A chat earlier made me realise I’ve never seen a clear guide for how to write a policy brief, a key bit of campaigning work. Once you’re clear on your policy position as a group / organisation, you’ll want to layout your vision as a policy brief for your target decision-makers or power holders. It’s good to be creative with how you communicate your campaign, but even if you get the key messages across via shadow semaphore projected onto your parliament building (if you do this, please let me know!) you’ll also want a simple brief decision-makers can refer to.
The basic elements you want to include in your policy brief are:
- Intro: Summarise the situation, try to avoid making too many assumptions about the decision-maker’s level of prior knowledge, you may be the first to raise the element of the issue you’re campaigning on.
- State the problem, and why it is a problem, and who is being affected by the problem.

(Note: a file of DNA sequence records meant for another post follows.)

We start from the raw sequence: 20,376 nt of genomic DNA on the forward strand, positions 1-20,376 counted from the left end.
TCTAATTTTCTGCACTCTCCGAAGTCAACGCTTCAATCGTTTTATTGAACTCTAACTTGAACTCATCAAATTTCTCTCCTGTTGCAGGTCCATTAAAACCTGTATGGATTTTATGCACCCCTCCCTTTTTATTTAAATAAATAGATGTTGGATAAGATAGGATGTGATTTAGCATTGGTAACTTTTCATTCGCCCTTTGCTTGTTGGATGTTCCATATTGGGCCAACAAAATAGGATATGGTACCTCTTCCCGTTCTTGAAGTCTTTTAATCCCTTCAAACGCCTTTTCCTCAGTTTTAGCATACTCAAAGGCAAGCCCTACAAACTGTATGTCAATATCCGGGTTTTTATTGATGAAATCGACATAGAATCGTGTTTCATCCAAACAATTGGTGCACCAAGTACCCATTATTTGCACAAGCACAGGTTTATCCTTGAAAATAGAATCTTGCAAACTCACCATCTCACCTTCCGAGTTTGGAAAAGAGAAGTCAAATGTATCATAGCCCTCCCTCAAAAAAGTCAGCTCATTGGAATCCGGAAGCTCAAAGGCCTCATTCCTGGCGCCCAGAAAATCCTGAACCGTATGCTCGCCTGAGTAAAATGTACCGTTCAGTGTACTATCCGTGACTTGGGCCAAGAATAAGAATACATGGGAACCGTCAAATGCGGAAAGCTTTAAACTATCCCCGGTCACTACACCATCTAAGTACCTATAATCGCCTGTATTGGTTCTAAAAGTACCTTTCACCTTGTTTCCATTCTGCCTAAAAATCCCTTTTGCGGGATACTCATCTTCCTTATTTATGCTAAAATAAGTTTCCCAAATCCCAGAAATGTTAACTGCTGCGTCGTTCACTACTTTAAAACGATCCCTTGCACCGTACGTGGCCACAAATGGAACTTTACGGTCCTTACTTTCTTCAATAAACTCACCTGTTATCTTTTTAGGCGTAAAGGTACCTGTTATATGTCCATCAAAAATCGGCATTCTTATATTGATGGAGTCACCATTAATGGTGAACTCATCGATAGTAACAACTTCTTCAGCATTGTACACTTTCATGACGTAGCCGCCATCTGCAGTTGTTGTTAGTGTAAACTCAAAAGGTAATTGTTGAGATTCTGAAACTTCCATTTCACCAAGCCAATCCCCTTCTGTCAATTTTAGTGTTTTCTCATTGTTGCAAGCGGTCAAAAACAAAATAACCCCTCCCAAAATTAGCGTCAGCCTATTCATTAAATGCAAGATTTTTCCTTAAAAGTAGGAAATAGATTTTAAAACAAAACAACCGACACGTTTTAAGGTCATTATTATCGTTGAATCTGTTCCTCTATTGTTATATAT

- Make it explicit who is responsible. Outline the key stakeholders involved, and the impacts now or in future.
- Clearly state your key ask here as well, which is what you think the solution is.
- Main content: Build your case with citations (footnoted if useful). Here you outline the reasons why your campaign is important with simple, compelling and factual statements.
- Answer why this is urgent, why does it need to be dealt with now?
- Conclusion: What does success (or a good resolution) look like? i.e. what will the impact of doing this be? And what does it mean to people?
- Specifically what can the person you’re writing to do about it?
- If they can’t directly affect the change you want, what action do you need them to take to achieve the desired outcome.
As with all things, I wouldn’t pretend this is exhaustive, but it’s better than starting with a blank piece of paper! As for length, assume your reader is busy, so a well designed side (or two) of A4 is ideal, with no fonts below 11pt!
Here are some good examples: